Population Health and Tax-Exempt Hospitals: Putting the Community Back into the 'Community Benefit' Standard
Jessica Wilen Berg
Case Western Reserve University - School of Law
August 1, 2009
Georgia Law Review, Winter 2010
Case Legal Studies Research Paper No. 08-22
Disputes about tax-exemption are occurring all over the country. The IRS and CBO are engaged in national studies of non-profit hospitals and community benefits. State governments are considering whether to legislate minimum amounts of charity care in exchange for tax-exemption. Congress is debating whether hospitals should remain a part of the non-profit sector at all. At the same time, uninsured individuals are suing hospitals for unfair billing and collection practices. Creative accounting and expansive definitions of "free" care have led to a variety of non-ideal practices by hospitals in order to balance their bottom line, while at the same time maintain tax-exempt status. This article argues that the longstanding focus on providing individual charity care to meet the community benefit standard for tax-exemption is misguided. Instead, I determine that there are conceptual and practical arguments for requiring hospitals to provide population or public health benefits. I offer a detailed analysis for implementing a new standard, and a framework for quantifying community benefit under that standard. The suggestions set forth should result in better, more expansive benefits for communities; clearer guidance for health care institutions and tax authorities; and fewer problematic incentives for tax-exempt hospitals attempting to meet their community benefit obligations.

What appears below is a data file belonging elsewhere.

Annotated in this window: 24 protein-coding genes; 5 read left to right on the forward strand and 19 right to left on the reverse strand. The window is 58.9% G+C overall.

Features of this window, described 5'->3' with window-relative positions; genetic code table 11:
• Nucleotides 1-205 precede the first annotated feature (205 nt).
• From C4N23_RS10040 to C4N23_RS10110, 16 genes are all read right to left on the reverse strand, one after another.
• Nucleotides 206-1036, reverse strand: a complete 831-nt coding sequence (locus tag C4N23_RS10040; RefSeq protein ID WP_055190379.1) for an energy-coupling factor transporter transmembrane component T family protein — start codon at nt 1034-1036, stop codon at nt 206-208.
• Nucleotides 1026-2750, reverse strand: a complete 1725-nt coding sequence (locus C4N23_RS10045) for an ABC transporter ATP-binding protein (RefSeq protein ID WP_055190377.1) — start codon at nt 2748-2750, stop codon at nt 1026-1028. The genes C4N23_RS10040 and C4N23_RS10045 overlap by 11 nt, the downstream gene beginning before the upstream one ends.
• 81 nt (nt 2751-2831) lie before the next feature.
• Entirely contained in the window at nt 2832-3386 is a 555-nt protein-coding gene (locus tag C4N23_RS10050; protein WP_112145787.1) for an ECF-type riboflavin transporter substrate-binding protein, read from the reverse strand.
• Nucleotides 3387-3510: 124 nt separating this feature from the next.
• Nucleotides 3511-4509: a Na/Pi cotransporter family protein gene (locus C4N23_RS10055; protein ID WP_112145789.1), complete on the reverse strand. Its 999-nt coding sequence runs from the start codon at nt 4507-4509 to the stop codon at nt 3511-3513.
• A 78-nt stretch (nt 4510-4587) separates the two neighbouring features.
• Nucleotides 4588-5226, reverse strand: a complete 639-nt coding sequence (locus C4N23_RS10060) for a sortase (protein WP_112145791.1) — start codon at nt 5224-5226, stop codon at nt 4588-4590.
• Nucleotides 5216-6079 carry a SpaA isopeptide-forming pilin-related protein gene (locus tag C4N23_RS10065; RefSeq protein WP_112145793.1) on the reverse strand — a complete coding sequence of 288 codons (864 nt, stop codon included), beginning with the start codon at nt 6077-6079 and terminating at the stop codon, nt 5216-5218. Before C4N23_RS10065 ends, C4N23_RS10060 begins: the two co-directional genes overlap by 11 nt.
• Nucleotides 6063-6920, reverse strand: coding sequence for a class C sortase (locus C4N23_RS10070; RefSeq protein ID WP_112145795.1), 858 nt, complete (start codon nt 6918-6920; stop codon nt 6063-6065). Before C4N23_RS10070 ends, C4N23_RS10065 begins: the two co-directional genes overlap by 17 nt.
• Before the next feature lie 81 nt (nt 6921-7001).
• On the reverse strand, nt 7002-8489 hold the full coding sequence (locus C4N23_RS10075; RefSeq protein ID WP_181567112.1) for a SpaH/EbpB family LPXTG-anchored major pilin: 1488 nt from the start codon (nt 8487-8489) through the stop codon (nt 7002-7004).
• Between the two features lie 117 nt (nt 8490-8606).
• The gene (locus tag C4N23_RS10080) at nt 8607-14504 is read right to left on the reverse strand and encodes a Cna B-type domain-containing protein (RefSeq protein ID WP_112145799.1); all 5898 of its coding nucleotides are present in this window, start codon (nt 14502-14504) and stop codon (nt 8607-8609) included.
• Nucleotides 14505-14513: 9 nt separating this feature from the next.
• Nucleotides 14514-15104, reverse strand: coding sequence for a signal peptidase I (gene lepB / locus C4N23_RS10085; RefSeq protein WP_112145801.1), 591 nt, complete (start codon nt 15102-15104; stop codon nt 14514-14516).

Number of Pages in PDF File: 43
Keywords: Hospitals, Tax-exempt, Charity Care, Community Benefit
JEL Classification: K23, K32, K34working papers series
Date posted: August 22, 2008
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